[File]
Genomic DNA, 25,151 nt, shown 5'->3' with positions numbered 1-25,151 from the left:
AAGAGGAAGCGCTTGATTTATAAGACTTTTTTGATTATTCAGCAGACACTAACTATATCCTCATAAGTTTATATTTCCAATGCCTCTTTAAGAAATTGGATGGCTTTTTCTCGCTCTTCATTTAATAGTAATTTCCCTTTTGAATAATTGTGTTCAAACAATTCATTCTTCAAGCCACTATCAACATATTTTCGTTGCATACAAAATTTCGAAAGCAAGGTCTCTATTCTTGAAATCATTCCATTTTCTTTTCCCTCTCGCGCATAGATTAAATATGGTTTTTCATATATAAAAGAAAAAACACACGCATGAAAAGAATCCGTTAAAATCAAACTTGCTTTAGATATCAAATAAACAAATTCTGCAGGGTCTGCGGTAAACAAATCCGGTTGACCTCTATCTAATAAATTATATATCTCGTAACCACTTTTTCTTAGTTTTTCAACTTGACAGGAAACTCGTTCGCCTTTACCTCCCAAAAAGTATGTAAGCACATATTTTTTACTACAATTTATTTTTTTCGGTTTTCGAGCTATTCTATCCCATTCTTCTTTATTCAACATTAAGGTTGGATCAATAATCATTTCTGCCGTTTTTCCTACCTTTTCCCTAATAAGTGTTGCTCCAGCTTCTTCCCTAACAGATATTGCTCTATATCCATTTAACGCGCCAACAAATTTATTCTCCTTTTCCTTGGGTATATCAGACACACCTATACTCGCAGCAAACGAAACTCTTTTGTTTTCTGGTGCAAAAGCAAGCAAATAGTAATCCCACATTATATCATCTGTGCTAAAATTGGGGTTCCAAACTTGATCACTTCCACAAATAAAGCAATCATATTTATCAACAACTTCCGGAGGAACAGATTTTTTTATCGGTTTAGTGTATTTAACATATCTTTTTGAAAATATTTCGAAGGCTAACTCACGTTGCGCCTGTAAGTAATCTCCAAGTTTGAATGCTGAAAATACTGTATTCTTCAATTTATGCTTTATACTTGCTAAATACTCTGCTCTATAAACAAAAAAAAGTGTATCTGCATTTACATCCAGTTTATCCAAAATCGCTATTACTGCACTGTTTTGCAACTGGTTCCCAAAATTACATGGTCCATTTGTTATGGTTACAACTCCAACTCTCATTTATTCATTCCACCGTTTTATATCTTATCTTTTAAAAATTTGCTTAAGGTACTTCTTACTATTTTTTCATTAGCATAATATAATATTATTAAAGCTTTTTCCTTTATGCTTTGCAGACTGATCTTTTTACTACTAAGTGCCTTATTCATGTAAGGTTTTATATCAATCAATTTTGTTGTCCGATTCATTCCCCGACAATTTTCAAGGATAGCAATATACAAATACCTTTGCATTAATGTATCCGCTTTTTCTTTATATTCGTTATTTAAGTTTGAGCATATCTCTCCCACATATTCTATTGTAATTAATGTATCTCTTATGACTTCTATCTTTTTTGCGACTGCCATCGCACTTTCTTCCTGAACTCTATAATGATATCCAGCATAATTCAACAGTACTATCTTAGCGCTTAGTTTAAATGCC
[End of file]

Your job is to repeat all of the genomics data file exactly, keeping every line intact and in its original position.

Genomic DNA, 25,151 nt, shown 5'->3' with positions numbered 1-25,151 from the left:
AAGAGGAAGCGCTTGATTTATAAGACTTTTTTGATTATTCAGCAGACACTAACTATATCCTCATAAGTTTATATTTCCAATGCCTCTTTAAGAAATTGGATGGCTTTTTCTCGCTCTTCATTTAATAGTAATTTCCCTTTTGAATAATTGTGTTCAAACAATTCATTCTTCAAGCCACTATCAACATATTTTCGTTGCATACAAAATTTCGAAAGCAAGGTCTCTATTCTTGAAATCATTCCATTTTCTTTTCCCTCTCGCGCATAGATTAAATATGGTTTTTCATATATAAAAGAAAAAACACACGCATGAAAAGAATCCGTTAAAATCAAACTTGCTTTAGATATCAAATAAACAAATTCTGCAGGGTCTGCGGTAAACAAATCCGGTTGACCTCTATCTAATAAATTATATATCTCGTAACCACTTTTTCTTAGTTTTTCAACTTGACAGGAAACTCGTTCGCCTTTACCTCCCAAAAAGTATGTAAGCACATATTTTTTACTACAATTTATTTTTTTCGGTTTTCGAGCTATTCTATCCCATTCTTCTTTATTCAACATTAAGGTTGGATCAATAATCATTTCTGCCGTTTTTCCTACCTTTTCCCTAATAAGTGTTGCTCCAGCTTCTTCCCTAACAGATATTGCTCTATATCCATTTAACGCGCCAACAAATTTATTCTCCTTTTCCTTGGGTATATCAGACACACCTATACTCGCAGCAAACGAAACTCTTTTGTTTTCTGGTGCAAAAGCAAGCAAATAGTAATCCCACATTATATCATCTGTGCTAAAATTGGGGTTCCAAACTTGATCACTTCCACAAATAAAGCAATCATATTTATCAACAACTTCCGGAGGAACAGATTTTTTTATCGGTTTAGTGTATTTAACATATCTTTTTGAAAATATTTCGAAGGCTAACTCACGTTGCGCCTGTAAGTAATCTCCAAGTTTGAATGCTGAAAATACTGTATTCTTCAATTTATGCTTTATACTTGCTAAATACTCTGCTCTATAAACAAAAAAAAGTGTATCTGCATTTACATCCAGTTTATCCAAAATCGCTATTACTGCACTGTTTTGCAACTGGTTCCCAAAATTACATGGTCCATTTGTTATGGTTACAACTCCAACTCTCATTTATTCATTCCACCGTTTTATATCTTATCTTTTAAAAATTTGCTTAAGGTACTTCTTACTATTTTTTCATTAGCATAATATAATATTATTAAAGCTTTTTCCTTTATGCTTTGCAGACTGATCTTTTTACTACTAAGTGCCTTATTCATGTAAGGTTTTATATCAATCAATTTTGTTGTCCGATTCATTCCCCGACAATTTTCAAGGATAGCAATATACAAATACCTTTGCATTAATGTATCCGCTTTTTCTTTATATTCGTTATTTAAGTTTGAGCATATCTCTCCCACATATTCTATTGTAATTAATGTATCTCTTATGACTTCTATCTTTTTTGCGACTGCCATCGCACTTTCTTCCTGAACTCTATAATGATATCCAGCATAATTCAACAGTACTATCTTAGCGCTTAGTTTAAATGCC